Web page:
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In die Skriflig

On-line version ISSN 2305-0853
Print version ISSN 1018-6441

In Skriflig (Online) vol.53 n.1 Pretoria  2019

http://dx.doi.org/10.4102/ids.v53i1.2466 

BOOK REVIEW

 

A new gospel for the current context of our Western culture?

 

 

Johannes J. Knoetze

The Unit for Reformational Theology and the Development of the South African Society, Faculty of Theology, North-West University, Potchefstroom, South Africa

Correspondence

 

 

 

Book Title: Een ander evangelie: Contextualisatie in een verschuivende westerse cultuur
Authors: J. van 'Spijker & P.L.D. Visser
ISBN: 978-90-75847-49-9
Publisher: Theologische Universiteit Apeldoorn, 2018, 9,95
* Book price at time of review

This publication consists of papers delivered at a symposium held at the Theological University of Apeldoorn on 12 May 2017 together with the Christelijke Gereformeerde Kerken in Nederland [Christian Reformed Churches in the Netherlands]. It is very relevant and timely. The symposium was organised to discuss the following question: How does the church bring the gospel of Jesus Christ is a Western secularised and pluralistic society where Christianity is one of many faiths, and 'exclusive humanism' became the way of interpreting life?

The theological discussion was based on the thesis of Gert-Jan Roest, titled 'The Gospel in the Western context. A missiological reading of Christiology in dialogue with Hendrikus Berkhof and Colin Gunton'. In the first chapter, Roest asks the important question: What is the gospel? He makes the conclusion that we need a new contextualisation of the gospel, because guilt no longer represents our deepest question. Contextualising the gospel means that we must discern what the Holy Spirit is doing within this context, and we need criteria from the gospel to discern the working of the Spirit. Identifying the idols of the Western context, Roest develops a soteriology for the context by using the different reconciliation metaphors in the Bible.

The rest of the publication consist of three responses on the work of Gert-Jan Roest. The first is from Michael Mulder with the title 'A different Gospel or the Gospel different?' (Een ander evangelie, of het evangelie anders?) In this chapter, Mulder discusses the fact that the Holy Spirit can bring the church to a new understanding of the gospel when we see the movement of the Spirit outside the walls of the church (p. 35). The important question then is the following: How does our understanding of the context influence our understanding of the gospel? This chapter is written with a clear focus on the work of the trinitarian God over and against the work of man.

The second response from Gerrit Noort is titled 'Contextualisation as tension field between alienation and contours of deliverance' (Contextualisatie als spanningsveld tussen vervreemding en contouren van bevrijding). Noort discusses his views on the work of the Spirit (alienation and deliverance) from an ecumenical perspective by making use of the anthropological views from different writers. A critical question is: Do we first study the context from which a person must be delivered and then we study Scripture? Noort argues that we need to re-think mission, or else people will be alienated from God thinking he is 'behind the time', because he does not attend to the recent changes in our different social contexts. However, culture may not have the last say, as every culture must be placed in the perspective of the 'merciful coming of Christ'.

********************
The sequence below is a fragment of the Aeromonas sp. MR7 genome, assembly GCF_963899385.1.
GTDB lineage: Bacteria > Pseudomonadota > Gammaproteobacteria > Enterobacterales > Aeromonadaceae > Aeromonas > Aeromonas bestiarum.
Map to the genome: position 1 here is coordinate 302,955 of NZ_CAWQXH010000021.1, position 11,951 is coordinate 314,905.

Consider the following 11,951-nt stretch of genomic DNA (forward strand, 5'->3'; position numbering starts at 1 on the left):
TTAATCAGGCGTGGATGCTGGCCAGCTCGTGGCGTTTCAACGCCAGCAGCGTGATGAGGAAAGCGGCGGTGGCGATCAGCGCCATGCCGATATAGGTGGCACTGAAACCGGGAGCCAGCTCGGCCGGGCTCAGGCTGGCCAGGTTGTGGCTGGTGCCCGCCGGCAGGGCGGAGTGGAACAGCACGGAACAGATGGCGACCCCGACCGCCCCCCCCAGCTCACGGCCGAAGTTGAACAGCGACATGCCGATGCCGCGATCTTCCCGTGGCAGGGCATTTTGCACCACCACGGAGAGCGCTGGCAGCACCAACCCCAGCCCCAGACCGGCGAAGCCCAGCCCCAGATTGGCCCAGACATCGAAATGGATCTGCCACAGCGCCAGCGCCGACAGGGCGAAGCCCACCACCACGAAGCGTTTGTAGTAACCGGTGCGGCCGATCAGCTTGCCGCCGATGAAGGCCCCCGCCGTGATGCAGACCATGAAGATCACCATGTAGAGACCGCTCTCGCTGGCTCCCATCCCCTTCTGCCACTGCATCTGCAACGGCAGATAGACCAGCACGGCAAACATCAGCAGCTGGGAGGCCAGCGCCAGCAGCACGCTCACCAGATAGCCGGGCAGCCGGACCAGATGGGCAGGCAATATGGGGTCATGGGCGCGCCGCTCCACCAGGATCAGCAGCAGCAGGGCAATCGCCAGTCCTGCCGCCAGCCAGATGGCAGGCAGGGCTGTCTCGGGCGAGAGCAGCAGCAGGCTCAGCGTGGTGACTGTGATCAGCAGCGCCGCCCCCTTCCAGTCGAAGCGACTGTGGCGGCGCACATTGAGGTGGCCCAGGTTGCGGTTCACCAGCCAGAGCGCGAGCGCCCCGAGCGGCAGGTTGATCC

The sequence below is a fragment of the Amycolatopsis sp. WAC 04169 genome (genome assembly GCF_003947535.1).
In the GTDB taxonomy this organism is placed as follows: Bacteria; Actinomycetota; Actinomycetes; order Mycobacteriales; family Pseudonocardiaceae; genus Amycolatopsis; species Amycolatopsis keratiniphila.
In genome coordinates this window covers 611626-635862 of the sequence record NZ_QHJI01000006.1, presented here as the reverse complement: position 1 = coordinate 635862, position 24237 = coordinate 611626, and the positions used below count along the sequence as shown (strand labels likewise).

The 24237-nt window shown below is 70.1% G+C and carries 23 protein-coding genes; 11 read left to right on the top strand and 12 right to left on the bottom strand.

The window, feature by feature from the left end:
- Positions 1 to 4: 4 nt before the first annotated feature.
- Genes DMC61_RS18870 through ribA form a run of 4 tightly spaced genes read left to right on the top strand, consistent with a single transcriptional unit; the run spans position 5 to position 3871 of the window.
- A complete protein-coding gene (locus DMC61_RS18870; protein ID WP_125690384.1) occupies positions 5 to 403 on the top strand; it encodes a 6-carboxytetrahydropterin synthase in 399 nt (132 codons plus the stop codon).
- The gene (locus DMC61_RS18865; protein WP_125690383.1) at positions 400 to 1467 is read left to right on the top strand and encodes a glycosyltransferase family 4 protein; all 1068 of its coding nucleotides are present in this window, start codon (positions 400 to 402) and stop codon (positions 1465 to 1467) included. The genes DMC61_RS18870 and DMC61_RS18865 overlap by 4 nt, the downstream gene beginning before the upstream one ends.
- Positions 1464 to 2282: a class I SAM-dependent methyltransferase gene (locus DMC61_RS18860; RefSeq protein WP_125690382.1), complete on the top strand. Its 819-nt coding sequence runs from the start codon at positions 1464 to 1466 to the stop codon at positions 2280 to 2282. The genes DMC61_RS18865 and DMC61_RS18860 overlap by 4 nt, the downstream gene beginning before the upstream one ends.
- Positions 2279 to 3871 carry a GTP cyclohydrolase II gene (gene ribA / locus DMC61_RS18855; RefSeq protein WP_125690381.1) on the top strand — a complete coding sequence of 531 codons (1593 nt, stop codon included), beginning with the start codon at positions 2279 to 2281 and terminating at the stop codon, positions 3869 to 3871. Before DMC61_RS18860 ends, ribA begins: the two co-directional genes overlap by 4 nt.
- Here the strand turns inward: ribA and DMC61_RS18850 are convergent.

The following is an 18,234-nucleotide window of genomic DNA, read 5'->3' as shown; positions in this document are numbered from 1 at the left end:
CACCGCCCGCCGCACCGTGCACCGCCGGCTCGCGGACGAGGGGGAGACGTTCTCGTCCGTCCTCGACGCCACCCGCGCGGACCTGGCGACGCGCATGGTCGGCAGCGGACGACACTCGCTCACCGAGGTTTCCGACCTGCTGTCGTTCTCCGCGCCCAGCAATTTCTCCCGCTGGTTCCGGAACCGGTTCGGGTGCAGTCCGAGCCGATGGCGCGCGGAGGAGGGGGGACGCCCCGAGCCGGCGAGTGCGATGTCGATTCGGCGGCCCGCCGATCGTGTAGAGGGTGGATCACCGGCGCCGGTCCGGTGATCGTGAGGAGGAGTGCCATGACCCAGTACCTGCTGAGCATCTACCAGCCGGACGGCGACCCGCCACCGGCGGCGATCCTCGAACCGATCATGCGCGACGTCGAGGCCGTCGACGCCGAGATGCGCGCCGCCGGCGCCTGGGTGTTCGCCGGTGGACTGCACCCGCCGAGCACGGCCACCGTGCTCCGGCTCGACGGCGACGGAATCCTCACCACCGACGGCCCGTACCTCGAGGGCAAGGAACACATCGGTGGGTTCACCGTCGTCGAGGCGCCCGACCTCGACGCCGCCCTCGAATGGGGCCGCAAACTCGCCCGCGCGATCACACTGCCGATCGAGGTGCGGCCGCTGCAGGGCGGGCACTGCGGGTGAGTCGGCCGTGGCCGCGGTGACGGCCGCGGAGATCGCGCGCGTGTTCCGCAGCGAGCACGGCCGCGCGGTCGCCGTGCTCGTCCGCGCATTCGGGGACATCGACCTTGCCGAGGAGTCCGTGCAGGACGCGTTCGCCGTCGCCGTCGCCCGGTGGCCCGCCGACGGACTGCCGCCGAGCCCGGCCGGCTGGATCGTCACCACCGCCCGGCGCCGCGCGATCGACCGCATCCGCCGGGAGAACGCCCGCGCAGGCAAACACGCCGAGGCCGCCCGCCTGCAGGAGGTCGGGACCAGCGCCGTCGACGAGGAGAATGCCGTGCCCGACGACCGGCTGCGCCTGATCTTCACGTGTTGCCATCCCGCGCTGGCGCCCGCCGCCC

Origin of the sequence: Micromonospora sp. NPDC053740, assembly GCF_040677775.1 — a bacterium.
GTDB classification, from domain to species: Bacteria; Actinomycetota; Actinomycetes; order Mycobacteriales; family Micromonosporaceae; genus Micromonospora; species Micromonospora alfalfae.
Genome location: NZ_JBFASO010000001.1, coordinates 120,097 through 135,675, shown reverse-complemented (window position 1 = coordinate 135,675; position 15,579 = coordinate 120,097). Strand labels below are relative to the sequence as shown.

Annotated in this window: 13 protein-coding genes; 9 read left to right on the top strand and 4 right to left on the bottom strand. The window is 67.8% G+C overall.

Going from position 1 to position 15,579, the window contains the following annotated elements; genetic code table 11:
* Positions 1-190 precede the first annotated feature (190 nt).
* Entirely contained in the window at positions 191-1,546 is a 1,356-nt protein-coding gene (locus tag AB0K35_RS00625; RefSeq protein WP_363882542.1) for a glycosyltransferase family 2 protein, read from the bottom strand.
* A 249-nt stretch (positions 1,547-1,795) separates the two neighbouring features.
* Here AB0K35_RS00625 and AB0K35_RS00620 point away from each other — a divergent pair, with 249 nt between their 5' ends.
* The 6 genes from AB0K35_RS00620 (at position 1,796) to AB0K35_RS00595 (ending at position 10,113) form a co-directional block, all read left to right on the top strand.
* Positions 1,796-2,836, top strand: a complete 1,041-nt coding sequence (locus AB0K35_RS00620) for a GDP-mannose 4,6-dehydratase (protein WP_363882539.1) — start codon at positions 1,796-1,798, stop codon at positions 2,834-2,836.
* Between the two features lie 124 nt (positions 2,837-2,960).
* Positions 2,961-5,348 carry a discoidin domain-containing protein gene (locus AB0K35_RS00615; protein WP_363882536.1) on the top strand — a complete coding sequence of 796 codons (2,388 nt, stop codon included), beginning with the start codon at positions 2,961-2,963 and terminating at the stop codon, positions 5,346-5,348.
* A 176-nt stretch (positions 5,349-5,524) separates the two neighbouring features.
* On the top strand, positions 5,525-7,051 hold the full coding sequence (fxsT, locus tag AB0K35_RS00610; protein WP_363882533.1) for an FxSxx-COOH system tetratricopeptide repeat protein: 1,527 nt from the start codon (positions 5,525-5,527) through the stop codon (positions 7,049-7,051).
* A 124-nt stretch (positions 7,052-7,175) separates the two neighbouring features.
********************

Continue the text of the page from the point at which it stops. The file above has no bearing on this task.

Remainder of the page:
The third response, titled 'The first context. Proclaiming and contextualising within the Christian congregation' (De eerste context. Verkondiging en contextualisatie binnen de Christelijke gemeente), is written by Rein den Hertog. Arguing from Acts 15:11, attention is given to preaching the gospel in the Reformed tradition. The focus of this chapter is the Christian congregation and the diversity within the congregation. Van Hertog attends to the role of the congregation in the process of contextualising. The congregation is not only the 'object' of the proclamation of the gospel, but also the 'subject'. Contextualisation of the gospel has to do with the proclamation which is first and foremost the responsibility of the congregation and not of the professionals or academics. Further attention must be given to the planting of churches in the Western context.

The second last chapter is a reply from Gert-Jan Roest and the last chapter contains some remaining questions.

The publication does not attempt to give quick fix answers, but grapples with the different worldviews and needs within our pluralistic and secularised society by asking what the most profound questions of our society are. Although the publication is of high academic standard, it reads easily and challenges the reader to rethink his or her own soteriology.

I would recommend this work to all scholars of mission and practical theology. The publication is suitable for both academics, ministers and church leaders, because it deals with the essence of the gospel message to address the deepest questions of a secularised society.

 

 

Correspondence:
Johannes Knoetze
johannes.knoetze@nwu.ac.za

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